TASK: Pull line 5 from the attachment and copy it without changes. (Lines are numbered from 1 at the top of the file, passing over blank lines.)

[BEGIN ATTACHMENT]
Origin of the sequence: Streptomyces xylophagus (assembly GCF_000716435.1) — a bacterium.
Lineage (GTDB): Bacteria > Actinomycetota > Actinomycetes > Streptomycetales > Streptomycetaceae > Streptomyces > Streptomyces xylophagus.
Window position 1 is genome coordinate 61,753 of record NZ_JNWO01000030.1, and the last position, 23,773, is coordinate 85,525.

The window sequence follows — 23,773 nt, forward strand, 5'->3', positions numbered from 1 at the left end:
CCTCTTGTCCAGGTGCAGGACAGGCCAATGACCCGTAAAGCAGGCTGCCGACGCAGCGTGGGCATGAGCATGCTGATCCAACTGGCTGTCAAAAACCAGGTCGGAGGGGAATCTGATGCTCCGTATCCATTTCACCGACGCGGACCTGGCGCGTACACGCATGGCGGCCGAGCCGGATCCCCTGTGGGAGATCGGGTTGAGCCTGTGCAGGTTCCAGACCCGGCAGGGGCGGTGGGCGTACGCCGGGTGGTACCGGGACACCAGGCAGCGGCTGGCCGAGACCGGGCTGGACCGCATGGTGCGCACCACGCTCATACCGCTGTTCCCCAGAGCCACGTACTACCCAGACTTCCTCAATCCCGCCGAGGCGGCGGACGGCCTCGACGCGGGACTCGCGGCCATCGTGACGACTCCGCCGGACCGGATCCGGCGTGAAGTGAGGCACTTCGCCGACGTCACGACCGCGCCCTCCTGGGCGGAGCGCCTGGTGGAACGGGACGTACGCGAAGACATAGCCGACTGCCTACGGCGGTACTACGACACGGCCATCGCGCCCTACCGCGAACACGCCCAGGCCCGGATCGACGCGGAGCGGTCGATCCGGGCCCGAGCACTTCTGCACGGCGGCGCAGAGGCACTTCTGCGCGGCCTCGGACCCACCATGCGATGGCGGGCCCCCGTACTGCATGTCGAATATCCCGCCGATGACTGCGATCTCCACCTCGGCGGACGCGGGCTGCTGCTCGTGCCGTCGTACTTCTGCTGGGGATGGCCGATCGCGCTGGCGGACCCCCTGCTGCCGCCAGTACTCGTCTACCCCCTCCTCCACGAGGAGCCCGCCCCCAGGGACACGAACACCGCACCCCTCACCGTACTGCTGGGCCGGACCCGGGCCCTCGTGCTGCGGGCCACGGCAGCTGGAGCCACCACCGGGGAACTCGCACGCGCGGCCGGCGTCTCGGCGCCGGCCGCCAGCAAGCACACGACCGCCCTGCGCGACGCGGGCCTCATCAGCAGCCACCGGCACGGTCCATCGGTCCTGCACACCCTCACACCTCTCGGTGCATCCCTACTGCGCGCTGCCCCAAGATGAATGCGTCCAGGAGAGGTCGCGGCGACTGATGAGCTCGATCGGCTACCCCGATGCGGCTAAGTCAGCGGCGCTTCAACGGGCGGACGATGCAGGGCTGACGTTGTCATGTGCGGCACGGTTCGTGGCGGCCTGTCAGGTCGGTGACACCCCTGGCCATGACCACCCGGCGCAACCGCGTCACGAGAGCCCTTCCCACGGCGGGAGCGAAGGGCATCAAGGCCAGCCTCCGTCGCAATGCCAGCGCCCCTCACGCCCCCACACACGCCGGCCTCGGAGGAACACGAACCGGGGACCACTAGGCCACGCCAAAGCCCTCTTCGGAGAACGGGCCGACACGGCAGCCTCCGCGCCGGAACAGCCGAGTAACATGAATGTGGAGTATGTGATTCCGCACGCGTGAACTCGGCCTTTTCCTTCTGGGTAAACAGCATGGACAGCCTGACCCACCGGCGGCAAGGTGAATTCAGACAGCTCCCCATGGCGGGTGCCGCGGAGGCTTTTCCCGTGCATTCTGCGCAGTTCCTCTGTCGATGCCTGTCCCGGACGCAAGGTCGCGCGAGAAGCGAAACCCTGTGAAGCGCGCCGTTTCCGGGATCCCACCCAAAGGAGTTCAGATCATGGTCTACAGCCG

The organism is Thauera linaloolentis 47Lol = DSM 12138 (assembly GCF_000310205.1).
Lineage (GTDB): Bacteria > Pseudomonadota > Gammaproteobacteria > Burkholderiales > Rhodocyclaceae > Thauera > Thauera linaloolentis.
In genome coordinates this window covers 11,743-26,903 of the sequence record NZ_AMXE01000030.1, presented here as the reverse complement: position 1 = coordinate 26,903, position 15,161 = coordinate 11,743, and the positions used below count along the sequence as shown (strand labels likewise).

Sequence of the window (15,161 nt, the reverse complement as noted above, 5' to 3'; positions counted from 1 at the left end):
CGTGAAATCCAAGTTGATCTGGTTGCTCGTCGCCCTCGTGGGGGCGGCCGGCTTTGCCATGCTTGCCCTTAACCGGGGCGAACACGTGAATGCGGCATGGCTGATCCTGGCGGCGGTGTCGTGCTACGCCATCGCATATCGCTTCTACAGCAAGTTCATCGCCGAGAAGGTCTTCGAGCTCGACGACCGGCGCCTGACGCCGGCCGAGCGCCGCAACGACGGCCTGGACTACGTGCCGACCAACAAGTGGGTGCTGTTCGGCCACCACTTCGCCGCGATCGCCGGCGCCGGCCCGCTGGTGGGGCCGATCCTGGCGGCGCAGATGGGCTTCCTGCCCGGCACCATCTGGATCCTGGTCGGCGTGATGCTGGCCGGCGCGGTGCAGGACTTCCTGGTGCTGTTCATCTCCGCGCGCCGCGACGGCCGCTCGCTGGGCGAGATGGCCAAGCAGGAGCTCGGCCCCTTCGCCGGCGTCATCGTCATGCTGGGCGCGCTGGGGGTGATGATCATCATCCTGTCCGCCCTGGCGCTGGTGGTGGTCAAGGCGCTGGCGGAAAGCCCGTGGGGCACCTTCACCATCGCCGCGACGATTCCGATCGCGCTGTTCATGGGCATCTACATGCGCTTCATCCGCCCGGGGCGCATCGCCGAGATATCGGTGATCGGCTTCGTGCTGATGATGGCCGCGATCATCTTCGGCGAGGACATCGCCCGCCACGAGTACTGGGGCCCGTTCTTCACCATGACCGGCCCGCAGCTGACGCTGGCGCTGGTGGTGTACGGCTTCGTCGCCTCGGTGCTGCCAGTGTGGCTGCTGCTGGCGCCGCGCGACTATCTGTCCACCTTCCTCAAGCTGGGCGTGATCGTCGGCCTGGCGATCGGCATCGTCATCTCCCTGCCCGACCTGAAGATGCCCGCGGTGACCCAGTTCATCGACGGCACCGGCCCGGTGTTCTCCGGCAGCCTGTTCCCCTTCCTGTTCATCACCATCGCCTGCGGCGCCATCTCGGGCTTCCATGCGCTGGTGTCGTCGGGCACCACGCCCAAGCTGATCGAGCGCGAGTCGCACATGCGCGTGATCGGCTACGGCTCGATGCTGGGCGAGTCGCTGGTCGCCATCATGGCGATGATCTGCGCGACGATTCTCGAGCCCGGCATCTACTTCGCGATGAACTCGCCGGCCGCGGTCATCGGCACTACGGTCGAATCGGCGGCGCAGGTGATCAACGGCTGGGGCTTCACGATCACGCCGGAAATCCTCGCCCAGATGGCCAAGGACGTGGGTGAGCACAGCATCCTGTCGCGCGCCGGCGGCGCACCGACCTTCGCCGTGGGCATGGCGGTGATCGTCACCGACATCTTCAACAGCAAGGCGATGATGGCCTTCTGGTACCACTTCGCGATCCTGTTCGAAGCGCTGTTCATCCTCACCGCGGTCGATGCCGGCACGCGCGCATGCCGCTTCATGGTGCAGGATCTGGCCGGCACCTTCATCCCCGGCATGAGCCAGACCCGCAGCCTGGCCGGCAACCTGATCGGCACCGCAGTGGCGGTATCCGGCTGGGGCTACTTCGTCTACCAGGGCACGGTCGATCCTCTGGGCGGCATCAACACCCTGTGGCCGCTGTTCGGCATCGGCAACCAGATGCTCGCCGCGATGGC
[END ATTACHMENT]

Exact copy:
CCTCTTGTCCAGGTGCAGGACAGGCCAATGACCCGTAAAGCAGGCTGCCGACGCAGCGTGGGCATGAGCATGCTGATCCAACTGGCTGTCAAAAACCAGGTCGGAGGGGAATCTGATGCTCCGTATCCATTTCACCGACGCGGACCTGGCGCGTACACGCATGGCGGCCGAGCCGGATCCCCTGTGGGAGATCGGGTTGAGCCTGTGCAGGTTCCAGACCCGGCAGGGGCGGTGGGCGTACGCCGGGTGGTACCGGGACACCAGGCAGCGGCTGGCCGAGACCGGGCTGGACCGCATGGTGCGCACCACGCTCATACCGCTGTTCCCCAGAGCCACGTACTACCCAGACTTCCTCAATCCCGCCGAGGCGGCGGACGGCCTCGACGCGGGACTCGCGGCCATCGTGACGACTCCGCCGGACCGGATCCGGCGTGAAGTGAGGCACTTCGCCGACGTCACGACCGCGCCCTCCTGGGCGGAGCGCCTGGTGGAACGGGACGTACGCGAAGACATAGCCGACTGCCTACGGCGGTACTACGACACGGCCATCGCGCCCTACCGCGAACACGCCCAGGCCCGGATCGACGCGGAGCGGTCGATCCGGGCCCGAGCACTTCTGCACGGCGGCGCAGAGGCACTTCTGCGCGGCCTCGGACCCACCATGCGATGGCGGGCCCCCGTACTGCATGTCGAATATCCCGCCGATGACTGCGATCTCCACCTCGGCGGACGCGGGCTGCTGCTCGTGCCGTCGTACTTCTGCTGGGGATGGCCGATCGCGCTGGCGGACCCCCTGCTGCCGCCAGTACTCGTCTACCCCCTCCTCCACGAGGAGCCCGCCCCCAGGGACACGAACACCGCACCCCTCACCGTACTGCTGGGCCGGACCCGGGCCCTCGTGCTGCGGGCCACGGCAGCTGGAGCCACCACCGGGGAACTCGCACGCGCGGCCGGCGTCTCGGCGCCGGCCGCCAGCAAGCACACGACCGCCCTGCGCGACGCGGGCCTCATCAGCAGCCACCGGCACGGTCCATCGGTCCTGCACACCCTCACACCTCTCGGTGCATCCCTACTGCGCGCTGCCCCAAGATGAATGCGTCCAGGAGAGGTCGCGGCGACTGATGAGCTCGATCGGCTACCCCGATGCGGCTAAGTCAGCGGCGCTTCAACGGGCGGACGATGCAGGGCTGACGTTGTCATGTGCGGCACGGTTCGTGGCGGCCTGTCAGGTCGGTGACACCCCTGGCCATGACCACCCGGCGCAACCGCGTCACGAGAGCCCTTCCCACGGCGGGAGCGAAGGGCATCAAGGCCAGCCTCCGTCGCAATGCCAGCGCCCCTCACGCCCCCACACACGCCGGCCTCGGAGGAACACGAACCGGGGACCACTAGGCCACGCCAAAGCCCTCTTCGGAGAACGGGCCGACACGGCAGCCTCCGCGCCGGAACAGCCGAGTAACATGAATGTGGAGTATGTGATTCCGCACGCGTGAACTCGGCCTTTTCCTTCTGGGTAAACAGCATGGACAGCCTGACCCACCGGCGGCAAGGTGAATTCAGACAGCTCCCCATGGCGGGTGCCGCGGAGGCTTTTCCCGTGCATTCTGCGCAGTTCCTCTGTCGATGCCTGTCCCGGACGCAAGGTCGCGCGAGAAGCGAAACCCTGTGAAGCGCGCCGTTTCCGGGATCCCACCCAAAGGAGTTCAGATCATGGTCTACAGCCG